Guerra retired Drew Sutton, Mark Hamilton and J.C. Linares in order. Sutton and Hamilton grounded out, while Linares ended the inning with a flyout.
It looks like Allen Webster is coming out for another inning of work.
End 7th, Red Sox 2-1: Allen Webster took the mound for his second inning of work, and he touched 96 mph on the radar gun.
Webster enjoyed a relatively easy inning, working around a Ray Olmedo single to keep the lead intact.
Eduardo Escobar led off the inning by grounding out. Then, after Olmedo’s single, Webster retired Eddie Rosario on a flyout to the new left fielder, Jeremy Hazelbaker.
Brian Dozier flew out to Jackie Bradley Jr. in right field to end the inning.
As I alluded to earlier, this is Bradley’s first action of the spring at a position other than center field. Bradley will likely start the season in the minors, but manager John Farrell hasn’t ruled out the 22-year-old cracking the Opening Day roster. If Bradley was to make the big league club out of camp, he would be expected to play all three outfield positions in a backup role. Perhaps this is Farrell’s way of getting a closer look at what he could potentially have.
The Red Sox made a number of substitutions in the inning. Hazelbaker, Drew Sutton, Justin Henry, Deven Marrero and Derrik Gibson are in. Ryan Sweeney, Will Middlebrooks, Mitch Maier, Jose Iglesias and Jonathan Diaz have come out.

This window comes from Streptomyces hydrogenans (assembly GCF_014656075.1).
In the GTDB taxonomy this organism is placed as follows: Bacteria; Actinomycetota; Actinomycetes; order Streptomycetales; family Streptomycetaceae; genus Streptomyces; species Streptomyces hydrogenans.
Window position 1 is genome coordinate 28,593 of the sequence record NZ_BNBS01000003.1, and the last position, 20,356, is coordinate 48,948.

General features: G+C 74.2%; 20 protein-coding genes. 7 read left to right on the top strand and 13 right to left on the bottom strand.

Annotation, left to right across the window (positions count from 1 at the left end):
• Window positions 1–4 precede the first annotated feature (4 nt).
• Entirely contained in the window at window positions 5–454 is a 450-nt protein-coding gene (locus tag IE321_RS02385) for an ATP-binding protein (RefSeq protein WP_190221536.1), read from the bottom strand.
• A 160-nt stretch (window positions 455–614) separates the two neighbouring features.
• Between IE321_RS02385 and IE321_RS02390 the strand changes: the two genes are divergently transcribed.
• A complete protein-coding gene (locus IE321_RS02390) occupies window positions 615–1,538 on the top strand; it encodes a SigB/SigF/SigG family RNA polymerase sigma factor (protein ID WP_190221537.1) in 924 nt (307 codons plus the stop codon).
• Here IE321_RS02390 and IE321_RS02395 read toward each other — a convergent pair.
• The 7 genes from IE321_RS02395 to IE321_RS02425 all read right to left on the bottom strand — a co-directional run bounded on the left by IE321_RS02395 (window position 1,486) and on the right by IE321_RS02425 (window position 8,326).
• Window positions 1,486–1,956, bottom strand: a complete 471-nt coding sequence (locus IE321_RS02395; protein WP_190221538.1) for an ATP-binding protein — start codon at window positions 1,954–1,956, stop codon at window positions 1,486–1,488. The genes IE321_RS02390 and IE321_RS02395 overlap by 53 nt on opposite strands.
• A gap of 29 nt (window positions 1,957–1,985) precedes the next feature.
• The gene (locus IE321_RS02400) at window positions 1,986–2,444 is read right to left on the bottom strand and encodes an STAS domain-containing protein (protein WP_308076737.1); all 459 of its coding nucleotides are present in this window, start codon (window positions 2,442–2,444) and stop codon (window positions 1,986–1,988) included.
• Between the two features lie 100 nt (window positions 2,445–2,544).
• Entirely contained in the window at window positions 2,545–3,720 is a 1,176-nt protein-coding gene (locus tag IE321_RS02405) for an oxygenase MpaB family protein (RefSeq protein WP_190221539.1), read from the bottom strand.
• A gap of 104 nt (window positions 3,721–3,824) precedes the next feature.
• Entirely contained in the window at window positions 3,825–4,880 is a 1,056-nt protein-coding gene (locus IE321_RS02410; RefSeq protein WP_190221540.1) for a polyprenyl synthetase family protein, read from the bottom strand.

Mid 7th, Red Sox 2-1: It’s time to stretch your aching bones.
Prior to the seventh-inning stretch, Caleb Thielbar made quick work of the Red Sox. Jonathan Diaz grounded out, as did Jackie Bradley Jr., who was batting for the first time in this game.
Ryan Sweeney ended the inning by striking out swinging.
Getting Bradley out has been no easy task this spring. Entering the game, the 22-year-old had reached base safely in 10 of his 16 plate appearances, going 8-for-14 with a double, walk, RBI, four runs and a stolen base in five Grapefruit League games. Not bad for your first big league camp.
End 6th, Red Sox 2-1: The Red Sox made a few substitutions before the inning, but the most notable was on the hill. Hard-throwing Allen Webster came on to pitch, and he escaped a jam without allowing a run in his first inning of work.
Josh Willingham, who had been 0-for-2, started off the inning with a single, and was then lifted for a pinch runner in Brandon Boggs. Chris Colabello followed that up by working a walk, setting up runners at first and second with no outs.
Webster then took a big step in the right direction, as he forced Ryan Doumit to ground into a 4-6-3 double play. Chris Parmelee flew out to end the inning, stranding Boggs at third base.
As mentioned, the Sox made a few subs. Mark Hamilton and Christian Vazquez replaced Lyle Overbay and Dan Butler, respectively.
Jackie Bradley Jr. is also in the game as the right fielder. It’ll be interesting to see how he adjusts to a corner outfield position, but we shouldn’t expect any problems.
Mid 6th, Red Sox 2-1: The Red Sox put a couple of runners on in the sixth, which forced Esmerling Vasquez from the game, but the Twins ensured the deficit remained just one run.